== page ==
• Zach Youngs

Movie Review: Unicorn Store

Unicorn Store is a film in the realm of magical realism. Kit, a disaffected art student, fails to garner success and finds herself in neutral, not knowing what to do with herself. That is until a mysterious note appears. The note tells her to visit The Store and once there, The Salesman makes her the offer of a lifetime for a real life unicorn. She just has to get her life together first. The film stars and is directed by Brie Larson. Samuel L. Jackson, Mamoudou Athie, Joan Cusack, and Bradley Whitford co-star.

My opinion of this film may be colored by the fact that Kit and I share a similar ennui when it comes to the norms of the world. We have people telling us our art is not going to make them money, so our art is not worthy of a voice or representation despite the art's own merits. She and I also share overactive imaginations and feelings of alienation and misunderstanding. She and I attempt to engage people not on their level, but on our unique one and risk pushing them away or getting frustrated that no one understands these incredible experiences like we do. What I'm getting at is that I really like this film despite its flaws.

I think where the film falters is not swaying enough in either direction. Kit has real world consequences to her actions, but she isn't given the big moments of change that could have made her rethink her behavior in deeper ways. That said, the whimsy also felt incomplete. I wanted a few more touches, a few more trips to The Store or careful drawings of adorable objects with additional creations for Kit's presentation. I also wish Kit could have come to her realizations about who her mother and father are to her and who Virgil is to her much sooner. I wanted for her to see how much she was able to give courage to everyone around her, just by being herself in a much bigger realization. It would have made her catharsis more complete and would have grown her past her selfishness.

Kit roams through the world as a bundle of energy and color she is herself and she expresses that self in what she wears. Even in the drab office culture she finds herself in, she's able to have a bright burst of color in her blouse underneath. In her non-work attire, Kit has wonderful solid color outfits, an incredible suit she puts on for her presentation, and accessories that show her love of certain cutsey things and also her understanding of the world with her prominent N.O.W. button. This is in contrast to the drab office drone attire worn by everyone around her, the earth tones of her parents who run a wilderness camp for teens to express their emotions and feelings and the safety vest Vigil sports when he's not clad in his more understated wardrobe. Yet, if Kit is able to bring life to everyone else, she's outdone by The Salesman. He's in a bright incredible pink and ends with a sky blue suit with tulips on it that I am dying to have in my closet. The costumes for the film are just perfect, much like the casting of the main characters.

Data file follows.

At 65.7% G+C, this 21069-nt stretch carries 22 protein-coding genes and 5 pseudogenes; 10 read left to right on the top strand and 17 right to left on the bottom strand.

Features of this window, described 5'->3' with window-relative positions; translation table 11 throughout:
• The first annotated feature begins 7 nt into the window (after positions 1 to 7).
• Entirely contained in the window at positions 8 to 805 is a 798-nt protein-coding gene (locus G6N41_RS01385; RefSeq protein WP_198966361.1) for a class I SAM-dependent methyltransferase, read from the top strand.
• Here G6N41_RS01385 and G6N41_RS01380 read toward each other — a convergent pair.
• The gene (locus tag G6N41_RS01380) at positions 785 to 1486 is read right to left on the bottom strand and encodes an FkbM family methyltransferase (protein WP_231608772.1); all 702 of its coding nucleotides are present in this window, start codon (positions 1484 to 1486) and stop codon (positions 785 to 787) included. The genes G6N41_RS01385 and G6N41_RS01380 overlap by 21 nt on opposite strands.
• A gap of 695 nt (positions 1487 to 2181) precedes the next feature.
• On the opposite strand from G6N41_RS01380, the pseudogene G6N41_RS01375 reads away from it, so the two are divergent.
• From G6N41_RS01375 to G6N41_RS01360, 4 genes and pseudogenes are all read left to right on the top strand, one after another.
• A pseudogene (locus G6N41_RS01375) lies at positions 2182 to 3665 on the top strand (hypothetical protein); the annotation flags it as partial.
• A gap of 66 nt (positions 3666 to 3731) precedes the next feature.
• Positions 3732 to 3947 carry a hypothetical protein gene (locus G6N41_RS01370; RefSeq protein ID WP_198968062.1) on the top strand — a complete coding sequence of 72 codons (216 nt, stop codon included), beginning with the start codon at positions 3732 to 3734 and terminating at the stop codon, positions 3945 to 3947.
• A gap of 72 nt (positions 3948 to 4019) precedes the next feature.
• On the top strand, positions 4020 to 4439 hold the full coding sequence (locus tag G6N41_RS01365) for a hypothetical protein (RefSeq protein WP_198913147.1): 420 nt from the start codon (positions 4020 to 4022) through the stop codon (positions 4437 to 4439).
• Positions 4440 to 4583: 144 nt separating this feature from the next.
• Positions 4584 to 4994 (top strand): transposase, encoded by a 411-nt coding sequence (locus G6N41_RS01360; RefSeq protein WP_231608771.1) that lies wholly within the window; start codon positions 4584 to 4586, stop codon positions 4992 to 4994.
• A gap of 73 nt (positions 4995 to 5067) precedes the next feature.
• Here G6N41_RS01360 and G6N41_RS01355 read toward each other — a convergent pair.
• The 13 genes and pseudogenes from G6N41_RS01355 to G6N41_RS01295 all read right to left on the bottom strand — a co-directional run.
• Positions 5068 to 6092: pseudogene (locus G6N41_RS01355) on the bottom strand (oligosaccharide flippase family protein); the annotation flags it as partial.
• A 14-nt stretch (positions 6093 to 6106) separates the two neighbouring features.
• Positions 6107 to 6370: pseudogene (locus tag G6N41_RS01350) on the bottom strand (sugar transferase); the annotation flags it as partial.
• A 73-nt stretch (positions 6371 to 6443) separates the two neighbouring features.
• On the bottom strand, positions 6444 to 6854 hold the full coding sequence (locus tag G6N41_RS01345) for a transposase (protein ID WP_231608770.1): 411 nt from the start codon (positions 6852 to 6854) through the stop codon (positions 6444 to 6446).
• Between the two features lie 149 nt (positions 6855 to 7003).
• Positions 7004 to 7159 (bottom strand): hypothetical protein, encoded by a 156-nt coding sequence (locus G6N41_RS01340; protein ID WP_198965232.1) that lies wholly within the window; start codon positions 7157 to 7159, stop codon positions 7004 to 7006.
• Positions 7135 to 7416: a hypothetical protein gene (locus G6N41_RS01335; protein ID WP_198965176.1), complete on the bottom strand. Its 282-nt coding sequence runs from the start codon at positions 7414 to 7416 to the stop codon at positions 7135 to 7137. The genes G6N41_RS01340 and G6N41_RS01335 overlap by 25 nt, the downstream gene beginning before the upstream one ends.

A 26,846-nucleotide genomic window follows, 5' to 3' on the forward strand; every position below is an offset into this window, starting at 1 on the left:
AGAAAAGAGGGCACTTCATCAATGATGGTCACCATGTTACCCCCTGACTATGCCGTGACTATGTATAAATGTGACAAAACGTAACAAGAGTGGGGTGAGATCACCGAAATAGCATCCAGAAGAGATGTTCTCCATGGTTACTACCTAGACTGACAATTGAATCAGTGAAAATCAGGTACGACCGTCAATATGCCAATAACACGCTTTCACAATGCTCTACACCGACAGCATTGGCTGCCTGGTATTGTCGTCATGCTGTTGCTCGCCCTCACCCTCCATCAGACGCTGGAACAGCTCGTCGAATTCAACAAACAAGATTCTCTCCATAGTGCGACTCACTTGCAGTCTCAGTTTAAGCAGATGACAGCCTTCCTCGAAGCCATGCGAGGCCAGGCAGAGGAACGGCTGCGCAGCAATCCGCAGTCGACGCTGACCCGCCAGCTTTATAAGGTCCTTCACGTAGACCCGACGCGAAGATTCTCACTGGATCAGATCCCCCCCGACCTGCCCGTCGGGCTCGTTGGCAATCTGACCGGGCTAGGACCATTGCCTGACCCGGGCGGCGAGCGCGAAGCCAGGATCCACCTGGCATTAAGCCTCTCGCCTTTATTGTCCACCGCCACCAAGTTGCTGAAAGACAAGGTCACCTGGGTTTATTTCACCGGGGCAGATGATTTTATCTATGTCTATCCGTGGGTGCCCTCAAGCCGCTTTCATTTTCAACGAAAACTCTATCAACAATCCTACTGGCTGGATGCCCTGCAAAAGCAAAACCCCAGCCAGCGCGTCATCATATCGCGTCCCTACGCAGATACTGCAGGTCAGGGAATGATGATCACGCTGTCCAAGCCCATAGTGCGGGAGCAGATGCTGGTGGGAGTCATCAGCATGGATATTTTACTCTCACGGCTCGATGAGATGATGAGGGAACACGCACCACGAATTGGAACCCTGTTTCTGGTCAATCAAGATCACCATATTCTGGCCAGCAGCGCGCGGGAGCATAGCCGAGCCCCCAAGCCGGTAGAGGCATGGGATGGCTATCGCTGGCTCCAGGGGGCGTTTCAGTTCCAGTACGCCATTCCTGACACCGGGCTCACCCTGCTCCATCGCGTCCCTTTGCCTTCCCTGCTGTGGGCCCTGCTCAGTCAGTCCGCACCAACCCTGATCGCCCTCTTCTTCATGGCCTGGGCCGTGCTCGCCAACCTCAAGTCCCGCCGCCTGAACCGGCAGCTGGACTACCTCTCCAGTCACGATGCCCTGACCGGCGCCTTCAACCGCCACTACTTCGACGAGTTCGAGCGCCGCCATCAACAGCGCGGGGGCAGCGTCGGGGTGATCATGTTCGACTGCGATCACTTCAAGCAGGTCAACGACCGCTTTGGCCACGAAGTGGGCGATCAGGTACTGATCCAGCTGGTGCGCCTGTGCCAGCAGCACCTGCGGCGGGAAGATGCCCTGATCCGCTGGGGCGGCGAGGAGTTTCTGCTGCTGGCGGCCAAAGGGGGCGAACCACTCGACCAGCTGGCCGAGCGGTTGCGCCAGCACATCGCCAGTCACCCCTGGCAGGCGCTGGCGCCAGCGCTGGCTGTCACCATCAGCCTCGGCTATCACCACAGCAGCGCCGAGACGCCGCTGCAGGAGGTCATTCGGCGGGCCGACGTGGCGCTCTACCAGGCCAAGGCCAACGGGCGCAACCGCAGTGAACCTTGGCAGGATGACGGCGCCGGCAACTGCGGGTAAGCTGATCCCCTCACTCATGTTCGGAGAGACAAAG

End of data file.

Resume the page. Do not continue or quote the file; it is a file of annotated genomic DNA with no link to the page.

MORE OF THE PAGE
Brie Larson is always a safe bet for a good performance, but the stand out of the film is Mamoudou Athie who plays Virgil. He's not an actor that would normally be cast in this type of role, but he really works as the love interest. Athie as Virgil is kind, willing to ride along in the strange world he finds himself in, and a person who ultimately takes a chance and stands up for himself. In a way Virgil's the anti-manic pixie as he's the straight lace guy who's swept up into this world. Instead of taking his love interest's strength, he feeds off her energy and redirects it to change his own life. He's not pushed into change, but open to it because he sees a better way. Athie really makes those choices grounded in his performance. He's able to turn a sort of trope into a full human being. I hope this film raises his profile because I want to see Athie get the girl many more times to come.

Unicorn Store will bring out your inner cynic, it will make you want to shout at Kit to grow up, and it will make you roll your eyes, but it also asks that for an hour and a half, you understand and believe that the systems designed for conformity just suck the big one. We are all individuals and our independent thoughts aren't a nuisance, our likes and dislikes aren't supposed to be the same, and what's popular, what sells, is not always what's right.

I think you should watch this film. I think you should put that voice inside your head away and think about what would make you truly happy. Think about all of the people in your life who really see you, like, really see that person deep down inside. Maybe give them a call, send them an e-mail, text them the inside joke from when you were ten or twenty-seven. Let the feeling of this movie wash over you as it's not a perfect film, but it's a damn good attempt and far more original than most of what's out there. Unicorn Store is now streaming on Netflix.

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